And the winner of the Lose Cannon:

The Preamble, explained more clearly by rearranging ALL its letters into this anagram:
Everyone deserves equal chance for peace, harmony, protection from nuts, enemies and the freedom to attain the best life for their families. So here are the districts' rules, jotted down so idiotic dummies in future generations — predisposed to spastic bullying or truth distortion — won't be able to pull a fast one on the rest of us.
(Jon Gearhart, Des Moines)

Foundering farther: Honorable mentions

The electoral college is the institution where you learn that 62,979,879 > 65,844,954. (Zachary Levine, Rockville, Md., a First Offender)

First Amendment: Freedom of speech:
The Congress shall not make a law
That stops us from flapping our jaw. (Chris Doyle, Denton, Tex.)
First Amendment: Freedom of the press: Abridging freedom of the press does not count as an infrastructure project. (Zachary Levine)

25th Amendment: Presidential disability and succession:
A High Coup
The vice president
Plus half of your Cabinet
Can get rid of you. (Kevin Dopart, Washington)

Article IV, Section 4: “The United States shall guarantee to every State in this Union a Republican Form of Government”: See, the Democrats are ILLEGAL! — D.J.T., Washington (Duncan Stevens)

Articles I, II and III, the three branches of government: Think of them as three interlocked gears arranged in a triangle, so they all work together — or not move at all. (Jeff Contompasis, Ashburn, Va.)

Article 1, Section 9: Emoluments are not something that lubricates your skin — well, perhaps the palms.
(Cliff Feldwick, Columbia, Md., a First Offender)

Article VI, Section 6, Clause 3, forbidding religious tests for federal “office or public trust”:
To “Be Our Guest”
There’s no test! There’s no test! No religion’s second-guessed,
So no zealot can insist his faith surpasses all the rest.
Muslim, Jew, skeptic, “none,” each has got the right to run:
Clause 6-3 is here to witness that you can’t dispute their fitness.

In their posts they can serve, and you’ve got a lot of nerve
If you’d bar them for the creed that they’ve professed.
So, pluralism? Love it. And your dogma? Shove it.
Never blessed? Don’t get stressed — there’s no test! (Duncan Stevens)

Fourth Amendment: Unreasonable searches and seizures: Michael Cohen’s office can be searched by the FBI only if a real judge agrees that he’s a sleazy lowlife with incriminating evidence on even sleazier lowlifes. (Jon Ketzner)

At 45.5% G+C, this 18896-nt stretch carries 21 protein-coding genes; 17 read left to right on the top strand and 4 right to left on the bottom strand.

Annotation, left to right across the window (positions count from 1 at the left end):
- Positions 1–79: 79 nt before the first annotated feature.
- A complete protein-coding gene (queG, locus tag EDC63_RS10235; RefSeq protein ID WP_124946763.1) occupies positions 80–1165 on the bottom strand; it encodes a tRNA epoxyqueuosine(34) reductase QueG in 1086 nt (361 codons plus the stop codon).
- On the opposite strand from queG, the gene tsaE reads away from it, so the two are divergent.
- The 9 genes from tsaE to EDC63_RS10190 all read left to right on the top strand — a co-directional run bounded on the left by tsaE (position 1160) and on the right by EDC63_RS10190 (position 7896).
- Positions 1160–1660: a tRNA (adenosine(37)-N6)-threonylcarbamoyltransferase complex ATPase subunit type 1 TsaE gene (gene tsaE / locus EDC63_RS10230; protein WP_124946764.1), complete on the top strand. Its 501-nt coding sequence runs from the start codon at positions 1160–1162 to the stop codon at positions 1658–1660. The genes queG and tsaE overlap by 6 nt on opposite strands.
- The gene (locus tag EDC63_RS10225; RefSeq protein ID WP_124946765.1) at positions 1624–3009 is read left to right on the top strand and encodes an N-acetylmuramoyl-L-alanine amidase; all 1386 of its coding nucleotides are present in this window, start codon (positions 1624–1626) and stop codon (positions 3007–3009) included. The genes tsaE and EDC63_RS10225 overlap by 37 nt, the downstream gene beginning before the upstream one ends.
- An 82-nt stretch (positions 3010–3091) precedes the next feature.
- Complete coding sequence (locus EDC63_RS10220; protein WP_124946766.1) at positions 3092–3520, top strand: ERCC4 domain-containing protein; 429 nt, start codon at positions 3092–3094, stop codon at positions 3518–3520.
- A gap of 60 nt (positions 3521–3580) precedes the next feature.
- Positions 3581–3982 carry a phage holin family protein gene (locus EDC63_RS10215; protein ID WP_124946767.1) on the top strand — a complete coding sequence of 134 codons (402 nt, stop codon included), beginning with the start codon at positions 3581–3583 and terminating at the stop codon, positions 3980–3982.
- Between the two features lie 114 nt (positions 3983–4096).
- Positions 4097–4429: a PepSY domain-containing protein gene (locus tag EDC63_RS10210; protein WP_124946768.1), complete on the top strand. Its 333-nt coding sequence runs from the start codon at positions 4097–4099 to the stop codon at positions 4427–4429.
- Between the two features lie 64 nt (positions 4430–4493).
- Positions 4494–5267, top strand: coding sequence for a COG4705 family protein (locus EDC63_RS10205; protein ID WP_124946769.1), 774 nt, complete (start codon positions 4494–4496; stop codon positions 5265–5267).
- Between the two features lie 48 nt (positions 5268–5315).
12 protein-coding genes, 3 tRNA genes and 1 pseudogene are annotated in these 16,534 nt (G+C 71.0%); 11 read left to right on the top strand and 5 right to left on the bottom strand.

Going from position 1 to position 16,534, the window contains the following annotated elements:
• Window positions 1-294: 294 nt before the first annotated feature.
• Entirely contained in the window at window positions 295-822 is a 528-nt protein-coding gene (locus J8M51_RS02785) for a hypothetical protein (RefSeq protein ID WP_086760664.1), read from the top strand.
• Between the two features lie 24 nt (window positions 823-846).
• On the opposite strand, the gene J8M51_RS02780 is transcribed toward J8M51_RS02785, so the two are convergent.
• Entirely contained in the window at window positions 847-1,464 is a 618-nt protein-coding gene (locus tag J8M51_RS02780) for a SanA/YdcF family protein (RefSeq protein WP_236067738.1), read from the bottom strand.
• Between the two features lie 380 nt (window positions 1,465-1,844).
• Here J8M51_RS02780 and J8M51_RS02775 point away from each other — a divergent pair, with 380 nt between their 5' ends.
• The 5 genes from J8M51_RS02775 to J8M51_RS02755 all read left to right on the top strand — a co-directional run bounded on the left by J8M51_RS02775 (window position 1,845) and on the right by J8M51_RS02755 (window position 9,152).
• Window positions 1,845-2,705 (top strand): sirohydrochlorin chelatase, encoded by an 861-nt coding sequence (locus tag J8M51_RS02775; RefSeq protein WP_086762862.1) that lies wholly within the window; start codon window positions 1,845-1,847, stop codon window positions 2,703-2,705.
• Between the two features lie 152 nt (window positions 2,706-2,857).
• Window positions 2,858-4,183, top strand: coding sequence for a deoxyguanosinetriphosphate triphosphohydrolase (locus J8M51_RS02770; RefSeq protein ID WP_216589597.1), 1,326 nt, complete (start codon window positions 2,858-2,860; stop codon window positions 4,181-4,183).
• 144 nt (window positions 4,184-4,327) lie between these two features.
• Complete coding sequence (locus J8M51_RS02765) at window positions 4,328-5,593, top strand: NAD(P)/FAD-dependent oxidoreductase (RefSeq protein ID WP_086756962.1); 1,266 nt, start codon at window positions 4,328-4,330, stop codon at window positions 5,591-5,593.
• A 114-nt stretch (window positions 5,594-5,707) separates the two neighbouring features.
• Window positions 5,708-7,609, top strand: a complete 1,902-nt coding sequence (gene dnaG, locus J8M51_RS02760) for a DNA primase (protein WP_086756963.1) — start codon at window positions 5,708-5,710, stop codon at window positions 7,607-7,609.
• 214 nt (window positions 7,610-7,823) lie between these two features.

Article II, Section 1: The President shall, at stated Times, receive for his Services a Compensation, which shall be no less than two Scoops. (Jesse Frankovich, Grand Ledge, Mich.)

Fifth Amendment: Double jeopardy: You cannot be prosecuted twice for paying Stormy once. (Jon Ketzner)

The whole Constitution:
To the “Major-General’s Song” (Nan sings it here):

It is the very model of a Charter Constitutional,
Which for the 18th century was wholly revolutional.
An equal vote in choosing how to govern our society
Was granted to the peasant and the wealthy high-and-mighety.

Each law demands Bicameral consensus after forth-and-backs
(Though some defy all reason, like the convoluted income tax).
It has its own procedure when we realize we need redos,
Like getting rid of slavery and acknowledging we crave the booze.

Despite authoritarian political expedience,
The Prez is not a king, and to the law he owes obedience.
On 6 November comes the wave, electoral, ablutional,
Wherein we shall begin to save our Charter Constitutional.
(Nan Reiner)

And last: One more anagram of the Preamble:
We the People of the Style Invitational, in Order to form a more eased sense of deft Wit, establish Jests, insure erudite Hilarity, provide for the common quip, promote the general Banter, and secure the desired Blessings of numerous Blots upon us, do enter to clarify and correct this Constitution of the United States of America. (Jesse Frankovich)

Still running — deadline Monday night, Sept. 17: our contest for poems featuring new words added to the dictionary. See